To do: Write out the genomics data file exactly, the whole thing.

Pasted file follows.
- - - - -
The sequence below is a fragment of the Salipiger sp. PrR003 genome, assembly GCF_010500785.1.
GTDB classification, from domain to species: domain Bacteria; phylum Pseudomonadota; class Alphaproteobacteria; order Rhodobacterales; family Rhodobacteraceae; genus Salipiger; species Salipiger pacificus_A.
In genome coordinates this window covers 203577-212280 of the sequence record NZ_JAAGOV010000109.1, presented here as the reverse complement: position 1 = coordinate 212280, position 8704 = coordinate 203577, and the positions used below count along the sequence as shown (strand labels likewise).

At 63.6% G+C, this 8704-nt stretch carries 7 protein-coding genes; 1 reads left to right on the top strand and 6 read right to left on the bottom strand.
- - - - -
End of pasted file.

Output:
The sequence below is a fragment of the Salipiger sp. PrR003 genome, assembly GCF_010500785.1.
GTDB classification, from domain to species: domain Bacteria; phylum Pseudomonadota; class Alphaproteobacteria; order Rhodobacterales; family Rhodobacteraceae; genus Salipiger; species Salipiger pacificus_A.
In genome coordinates this window covers 203577-212280 of the sequence record NZ_JAAGOV010000109.1, presented here as the reverse complement: position 1 = coordinate 212280, position 8704 = coordinate 203577, and the positions used below count along the sequence as shown (strand labels likewise).

At 63.6% G+C, this 8704-nt stretch carries 7 protein-coding genes; 1 reads left to right on the top strand and 6 read right to left on the bottom strand.